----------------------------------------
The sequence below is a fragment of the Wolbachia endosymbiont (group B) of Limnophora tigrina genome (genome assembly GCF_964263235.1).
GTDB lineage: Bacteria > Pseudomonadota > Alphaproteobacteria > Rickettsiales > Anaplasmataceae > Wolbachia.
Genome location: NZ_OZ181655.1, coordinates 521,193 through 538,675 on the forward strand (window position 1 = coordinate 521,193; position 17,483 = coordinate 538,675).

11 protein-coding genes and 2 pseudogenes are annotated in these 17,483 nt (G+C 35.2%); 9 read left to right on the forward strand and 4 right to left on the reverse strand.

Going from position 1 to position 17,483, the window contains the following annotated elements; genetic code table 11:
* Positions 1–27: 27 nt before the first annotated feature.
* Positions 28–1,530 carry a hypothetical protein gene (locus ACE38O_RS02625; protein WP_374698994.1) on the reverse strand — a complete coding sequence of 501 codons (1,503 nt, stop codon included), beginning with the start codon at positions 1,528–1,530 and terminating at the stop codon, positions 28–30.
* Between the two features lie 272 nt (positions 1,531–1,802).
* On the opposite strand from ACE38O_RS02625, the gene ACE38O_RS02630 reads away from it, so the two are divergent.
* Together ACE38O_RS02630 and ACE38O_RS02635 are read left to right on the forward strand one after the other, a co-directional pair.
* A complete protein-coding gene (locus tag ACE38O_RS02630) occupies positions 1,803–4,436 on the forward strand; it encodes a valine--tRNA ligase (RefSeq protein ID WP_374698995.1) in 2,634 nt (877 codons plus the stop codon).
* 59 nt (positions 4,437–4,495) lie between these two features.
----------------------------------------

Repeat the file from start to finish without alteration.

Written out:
The sequence below is a fragment of the Wolbachia endosymbiont (group B) of Limnophora tigrina genome (genome assembly GCF_964263235.1).
GTDB lineage: Bacteria > Pseudomonadota > Alphaproteobacteria > Rickettsiales > Anaplasmataceae > Wolbachia.
Genome location: NZ_OZ181655.1, coordinates 521,193 through 538,675 on the forward strand (window position 1 = coordinate 521,193; position 17,483 = coordinate 538,675).

11 protein-coding genes and 2 pseudogenes are annotated in these 17,483 nt (G+C 35.2%); 9 read left to right on the forward strand and 4 right to left on the reverse strand.

Going from position 1 to position 17,483, the window contains the following annotated elements; genetic code table 11:
* Positions 1–27: 27 nt before the first annotated feature.
* Positions 28–1,530 carry a hypothetical protein gene (locus ACE38O_RS02625; protein WP_374698994.1) on the reverse strand — a complete coding sequence of 501 codons (1,503 nt, stop codon included), beginning with the start codon at positions 1,528–1,530 and terminating at the stop codon, positions 28–30.
* Between the two features lie 272 nt (positions 1,531–1,802).
* On the opposite strand from ACE38O_RS02625, the gene ACE38O_RS02630 reads away from it, so the two are divergent.
* Together ACE38O_RS02630 and ACE38O_RS02635 are read left to right on the forward strand one after the other, a co-directional pair.
* A complete protein-coding gene (locus tag ACE38O_RS02630) occupies positions 1,803–4,436 on the forward strand; it encodes a valine--tRNA ligase (RefSeq protein ID WP_374698995.1) in 2,634 nt (877 codons plus the stop codon).
* 59 nt (positions 4,437–4,495) lie between these two features.